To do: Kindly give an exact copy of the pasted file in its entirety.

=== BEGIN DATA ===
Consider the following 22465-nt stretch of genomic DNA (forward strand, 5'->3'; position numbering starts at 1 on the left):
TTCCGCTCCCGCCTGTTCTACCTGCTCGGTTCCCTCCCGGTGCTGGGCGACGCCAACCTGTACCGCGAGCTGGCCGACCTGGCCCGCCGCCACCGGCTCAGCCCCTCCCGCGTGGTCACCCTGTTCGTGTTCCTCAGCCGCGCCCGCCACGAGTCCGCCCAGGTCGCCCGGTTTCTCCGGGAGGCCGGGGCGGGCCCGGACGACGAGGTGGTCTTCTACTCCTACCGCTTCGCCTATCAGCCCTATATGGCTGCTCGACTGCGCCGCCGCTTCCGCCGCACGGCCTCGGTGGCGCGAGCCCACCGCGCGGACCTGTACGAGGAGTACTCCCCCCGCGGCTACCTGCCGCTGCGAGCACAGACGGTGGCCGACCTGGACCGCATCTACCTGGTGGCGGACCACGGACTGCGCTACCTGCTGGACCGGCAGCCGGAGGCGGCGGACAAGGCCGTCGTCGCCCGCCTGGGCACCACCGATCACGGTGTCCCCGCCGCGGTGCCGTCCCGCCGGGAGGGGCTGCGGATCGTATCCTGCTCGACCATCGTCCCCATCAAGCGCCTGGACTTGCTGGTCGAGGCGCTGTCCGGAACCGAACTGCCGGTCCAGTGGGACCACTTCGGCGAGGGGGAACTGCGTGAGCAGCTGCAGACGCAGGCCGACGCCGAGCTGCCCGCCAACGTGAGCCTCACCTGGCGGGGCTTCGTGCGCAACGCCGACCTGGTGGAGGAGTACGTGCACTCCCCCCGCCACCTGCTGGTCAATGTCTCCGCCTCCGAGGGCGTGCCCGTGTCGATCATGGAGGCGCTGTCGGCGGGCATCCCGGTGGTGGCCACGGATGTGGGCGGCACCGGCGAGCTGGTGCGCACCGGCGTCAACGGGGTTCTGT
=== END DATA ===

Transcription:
Consider the following 22465-nt stretch of genomic DNA (forward strand, 5'->3'; position numbering starts at 1 on the left):
TTCCGCTCCCGCCTGTTCTACCTGCTCGGTTCCCTCCCGGTGCTGGGCGACGCCAACCTGTACCGCGAGCTGGCCGACCTGGCCCGCCGCCACCGGCTCAGCCCCTCCCGCGTGGTCACCCTGTTCGTGTTCCTCAGCCGCGCCCGCCACGAGTCCGCCCAGGTCGCCCGGTTTCTCCGGGAGGCCGGGGCGGGCCCGGACGACGAGGTGGTCTTCTACTCCTACCGCTTCGCCTATCAGCCCTATATGGCTGCTCGACTGCGCCGCCGCTTCCGCCGCACGGCCTCGGTGGCGCGAGCCCACCGCGCGGACCTGTACGAGGAGTACTCCCCCCGCGGCTACCTGCCGCTGCGAGCACAGACGGTGGCCGACCTGGACCGCATCTACCTGGTGGCGGACCACGGACTGCGCTACCTGCTGGACCGGCAGCCGGAGGCGGCGGACAAGGCCGTCGTCGCCCGCCTGGGCACCACCGATCACGGTGTCCCCGCCGCGGTGCCGTCCCGCCGGGAGGGGCTGCGGATCGTATCCTGCTCGACCATCGTCCCCATCAAGCGCCTGGACTTGCTGGTCGAGGCGCTGTCCGGAACCGAACTGCCGGTCCAGTGGGACCACTTCGGCGAGGGGGAACTGCGTGAGCAGCTGCAGACGCAGGCCGACGCCGAGCTGCCCGCCAACGTGAGCCTCACCTGGCGGGGCTTCGTGCGCAACGCCGACCTGGTGGAGGAGTACGTGCACTCCCCCCGCCACCTGCTGGTCAATGTCTCCGCCTCCGAGGGCGTGCCCGTGTCGATCATGGAGGCGCTGTCGGCGGGCATCCCGGTGGTGGCCACGGATGTGGGCGGCACCGGCGAGCTGGTGCGCACCGGCGTCAACGGGGTTCTGT